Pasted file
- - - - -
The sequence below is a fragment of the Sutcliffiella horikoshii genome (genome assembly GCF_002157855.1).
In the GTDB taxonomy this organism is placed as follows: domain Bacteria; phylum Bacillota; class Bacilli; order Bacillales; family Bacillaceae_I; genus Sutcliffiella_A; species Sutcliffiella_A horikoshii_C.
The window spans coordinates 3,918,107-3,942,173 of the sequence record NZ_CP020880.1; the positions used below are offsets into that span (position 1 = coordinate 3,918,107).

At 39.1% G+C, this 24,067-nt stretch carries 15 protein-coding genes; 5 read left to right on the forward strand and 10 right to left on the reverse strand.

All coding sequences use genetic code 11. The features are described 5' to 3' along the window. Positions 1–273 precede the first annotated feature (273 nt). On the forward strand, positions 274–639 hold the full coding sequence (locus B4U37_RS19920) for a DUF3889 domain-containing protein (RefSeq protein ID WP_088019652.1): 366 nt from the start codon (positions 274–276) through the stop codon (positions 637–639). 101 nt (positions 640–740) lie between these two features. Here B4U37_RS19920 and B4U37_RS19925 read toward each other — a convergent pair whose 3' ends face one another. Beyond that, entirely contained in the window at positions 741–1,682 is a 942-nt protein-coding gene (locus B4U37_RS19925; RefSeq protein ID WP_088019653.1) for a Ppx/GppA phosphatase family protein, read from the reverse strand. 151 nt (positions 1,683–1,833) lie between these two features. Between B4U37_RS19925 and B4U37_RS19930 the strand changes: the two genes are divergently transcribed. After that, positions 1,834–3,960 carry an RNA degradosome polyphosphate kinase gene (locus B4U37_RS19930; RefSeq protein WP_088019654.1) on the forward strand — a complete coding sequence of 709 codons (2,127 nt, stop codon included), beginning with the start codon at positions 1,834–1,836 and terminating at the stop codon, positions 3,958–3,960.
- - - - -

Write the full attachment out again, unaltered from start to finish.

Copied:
The sequence below is a fragment of the Sutcliffiella horikoshii genome (genome assembly GCF_002157855.1).
In the GTDB taxonomy this organism is placed as follows: domain Bacteria; phylum Bacillota; class Bacilli; order Bacillales; family Bacillaceae_I; genus Sutcliffiella_A; species Sutcliffiella_A horikoshii_C.
The window spans coordinates 3,918,107-3,942,173 of the sequence record NZ_CP020880.1; the positions used below are offsets into that span (position 1 = coordinate 3,918,107).

At 39.1% G+C, this 24,067-nt stretch carries 15 protein-coding genes; 5 read left to right on the forward strand and 10 right to left on the reverse strand.

All coding sequences use genetic code 11. The features are described 5' to 3' along the window. Positions 1–273 precede the first annotated feature (273 nt). On the forward strand, positions 274–639 hold the full coding sequence (locus B4U37_RS19920) for a DUF3889 domain-containing protein (RefSeq protein ID WP_088019652.1): 366 nt from the start codon (positions 274–276) through the stop codon (positions 637–639). 101 nt (positions 640–740) lie between these two features. Here B4U37_RS19920 and B4U37_RS19925 read toward each other — a convergent pair whose 3' ends face one another. Beyond that, entirely contained in the window at positions 741–1,682 is a 942-nt protein-coding gene (locus B4U37_RS19925; RefSeq protein ID WP_088019653.1) for a Ppx/GppA phosphatase family protein, read from the reverse strand. 151 nt (positions 1,683–1,833) lie between these two features. Between B4U37_RS19925 and B4U37_RS19930 the strand changes: the two genes are divergently transcribed. After that, positions 1,834–3,960 carry an RNA degradosome polyphosphate kinase gene (locus B4U37_RS19930; RefSeq protein WP_088019654.1) on the forward strand — a complete coding sequence of 709 codons (2,127 nt, stop codon included), beginning with the start codon at positions 1,834–1,836 and terminating at the stop codon, positions 3,958–3,960.